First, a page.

If you are feeling hot in Singapore of late, it’s probably because the K-drama fever has not died down. It never has.
Here are the five latest productions in the K-drama realm. And why you should watch, or skip them, for that matter.
1. King The Land
King The Land is pretty much your typical rich-guy-poor-girl rom-com, a theme that’s been widely explored in K-drama land.
It’s a predictable plot made refreshing comedic, fun and relatable by the leads. Im Yoona plays the diligent, bright hotel employee Cheon Sa-rang. And Lee Jun-ho plays Gu Won, a charming chaebol (family-controlled companies) heir to King Group.
Their paths cross and a romantic relationship blossoms amid Gu Won dealing with the usual chaebol problems – tense inheritance fights, and Sa-Rang facing obstacles at work.
Verdict — Stream or skip: The rich-guy-poor-girl K-drama concept is a genre that existed way before streaming platforms did. Dashing Korean chaebol heirs are the staples of such romcoms, but King the Land takes it a notch higher as Gu Won resides in a majestic Gothic palace in London with his British butler.
The first few episodes develop slowly but its pace picks up thereafter. If you enjoy something light-hearted and fun, then this rom-com is for you.
Think celebrity dramas, scandals and murder mysteries. Netflix’s new K-drama, Celebrity, is a satirical series on influencer culture – the glitz and glamour. As well as the vain and vapid culture of these self-marketing geniuses.
Seo A-Ri (Park Gyu-young) was born rich but now makes a living selling cheap cosmetics after her father’s business failure. A chance encounter with her high-school friend Oh Min-Hye (Jun Hyo-seong), now a famous influencer, takes her life on a 180 degree turn.
Verdict — Stream or skip: The series boasts impressive performances from capable young actors and it delves deep into the turbulent present-day culture of social media stars.
Park’s performance as Seo A-Ri is both fire and ice. She brings enough innocence needed for Seo, while displaying her feistiness. It is satisfying to watch Park put haters and obnoxious influencers in place.
Celebrity also allows you to revel in the realness of the digital world without dragging. Stream this one for sure.
Revenant is a feast for horror fans. Gu San-yeong (Kim Tae-ri) learns of the enigma behind her doomed existence after her father’s mysterious death. She is possessed by a demon when a door to a different world opens.
Yeom Hae-sang (Oh Jung-se) has the ability to perceive evil spirits and can see the entity that took over Gu San-yeong’s body. The pair work together to find answers behind strange deaths that surround five sacred objects and to end the curse that ruined both their families.
Verdict — Stream or skip: The crux of this drama’s spine-chilling factor is the shroud of mystery around Kim’s character, Gu San-young. This occult series kicked off slowly but it’s well-positioned to scare as it progresses.
For seasoned K-drama audiences and fans, we will finally see Oh Jung-se challenge a lead character role instead of a supporting one. You should definitely stream this, but perhaps do it with your eyes half-open.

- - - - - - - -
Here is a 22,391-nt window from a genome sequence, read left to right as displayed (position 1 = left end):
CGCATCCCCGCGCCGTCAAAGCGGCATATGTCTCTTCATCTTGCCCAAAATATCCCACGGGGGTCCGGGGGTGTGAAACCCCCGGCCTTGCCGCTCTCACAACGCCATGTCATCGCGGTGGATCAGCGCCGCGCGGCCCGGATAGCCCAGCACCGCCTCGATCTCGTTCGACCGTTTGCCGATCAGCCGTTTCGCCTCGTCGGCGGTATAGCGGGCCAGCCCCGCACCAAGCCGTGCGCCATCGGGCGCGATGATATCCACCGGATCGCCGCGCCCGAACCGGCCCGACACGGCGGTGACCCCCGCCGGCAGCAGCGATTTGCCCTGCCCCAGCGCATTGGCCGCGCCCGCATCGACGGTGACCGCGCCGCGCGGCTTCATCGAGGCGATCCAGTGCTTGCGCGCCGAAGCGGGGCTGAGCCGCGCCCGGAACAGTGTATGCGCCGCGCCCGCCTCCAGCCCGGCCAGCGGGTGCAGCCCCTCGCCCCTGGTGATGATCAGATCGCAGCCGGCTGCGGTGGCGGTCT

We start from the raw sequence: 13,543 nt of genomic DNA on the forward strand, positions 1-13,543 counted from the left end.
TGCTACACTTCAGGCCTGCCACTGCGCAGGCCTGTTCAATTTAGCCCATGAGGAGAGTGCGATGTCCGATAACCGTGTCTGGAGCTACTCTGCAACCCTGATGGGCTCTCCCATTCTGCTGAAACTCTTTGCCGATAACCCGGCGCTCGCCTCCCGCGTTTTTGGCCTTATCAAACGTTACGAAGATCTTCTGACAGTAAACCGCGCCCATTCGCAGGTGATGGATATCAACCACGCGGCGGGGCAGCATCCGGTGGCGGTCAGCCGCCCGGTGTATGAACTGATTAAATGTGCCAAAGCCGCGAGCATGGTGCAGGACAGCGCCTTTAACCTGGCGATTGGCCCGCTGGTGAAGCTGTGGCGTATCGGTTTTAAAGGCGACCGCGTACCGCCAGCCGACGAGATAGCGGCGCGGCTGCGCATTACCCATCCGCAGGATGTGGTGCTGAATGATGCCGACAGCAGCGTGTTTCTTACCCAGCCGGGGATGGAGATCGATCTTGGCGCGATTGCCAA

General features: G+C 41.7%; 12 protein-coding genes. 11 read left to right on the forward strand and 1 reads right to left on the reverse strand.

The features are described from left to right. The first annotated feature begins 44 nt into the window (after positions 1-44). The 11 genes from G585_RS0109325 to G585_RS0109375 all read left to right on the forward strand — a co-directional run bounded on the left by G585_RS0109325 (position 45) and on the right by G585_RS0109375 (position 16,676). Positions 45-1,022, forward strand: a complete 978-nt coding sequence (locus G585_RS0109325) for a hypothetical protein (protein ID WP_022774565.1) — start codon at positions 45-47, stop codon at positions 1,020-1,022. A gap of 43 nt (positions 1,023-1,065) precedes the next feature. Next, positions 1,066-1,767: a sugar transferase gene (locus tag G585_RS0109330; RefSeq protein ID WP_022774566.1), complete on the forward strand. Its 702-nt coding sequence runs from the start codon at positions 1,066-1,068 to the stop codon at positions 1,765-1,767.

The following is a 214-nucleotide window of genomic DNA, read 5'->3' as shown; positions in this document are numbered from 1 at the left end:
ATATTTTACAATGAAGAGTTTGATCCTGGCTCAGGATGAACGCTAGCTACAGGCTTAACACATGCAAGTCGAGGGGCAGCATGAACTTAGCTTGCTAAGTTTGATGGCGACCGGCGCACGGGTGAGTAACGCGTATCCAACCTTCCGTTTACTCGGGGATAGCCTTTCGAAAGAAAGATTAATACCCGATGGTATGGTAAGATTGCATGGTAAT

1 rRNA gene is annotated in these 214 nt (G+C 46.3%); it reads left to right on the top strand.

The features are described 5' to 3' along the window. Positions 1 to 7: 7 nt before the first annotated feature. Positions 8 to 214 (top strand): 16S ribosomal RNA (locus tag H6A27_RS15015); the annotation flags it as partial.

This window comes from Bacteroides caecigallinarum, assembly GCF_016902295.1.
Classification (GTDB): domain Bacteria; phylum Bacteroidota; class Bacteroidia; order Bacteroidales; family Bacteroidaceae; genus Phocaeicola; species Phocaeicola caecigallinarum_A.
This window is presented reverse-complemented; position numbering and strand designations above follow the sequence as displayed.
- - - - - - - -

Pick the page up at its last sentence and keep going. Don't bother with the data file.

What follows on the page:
4. Lies Hidden in My Garden
Lies Hidden in My Garden is a gripping thriller inspired by a best-selling novel of the same name.
The story tells of two women whose lives are in stark contrast to each other. Joo Ran (Kim Tae-hee) has a seemingly flawless husband and an academically talented and well-mannered son. Her life appears blessed while Sang Eun (Lim Ji-yeon)’s life has been nothing but hardships and abuse.
Their paths inevitably cross when what seems like a potent odour emanates from a dead body in Kim’s backyard.
Verdict — Stream or skip: Lies Hidden in My Garden does not rush into piecing the story’s puzzle together. Instead, it lingers on the characters’ expressions and emphasises crafting the tone of the scene rather than revealing the plot.
We still don’t know what the story is, much less where we are headed. It is a comfortably paced thriller, which keeps you interested in what lies ahead. Or what is buried in the garden? Worth a stream.
5. D.P 2
An Jun-ho (Jung Hae-in) and Han Ho-yeol (Koo Kyo-hwan) are back to catch deserters in the new season of D.P (Deserter Pursuit).
The first season saw this unlikely duo team up to catch military deserters. The series also underscores bullying and hazing within the Korean military.
Through the lens of Jo Seok-bong (Cho Hyun-chul), the plankton of this food chain, viewers witnessed the survival of the fittest mindset. Those deemed the “weakest link” are trampled upon or tossed to the bottom of the pile.
Verdict — Stream or skip: D.P. 2 will tackle the impact of the terrible ramifications at the end of the previous season. Where will An Jun-ho run to? Will the culture of bullying or hazing change with the next season?
The show sheds light on an issue that plagues different societies – bullying. Its first season approached this concept with a heavy and intense plot drizzled with some humour – to relieve the tension and weight of the drama.
But if you are uncomfortable with violence or bullying, this show might not be a great fit for you.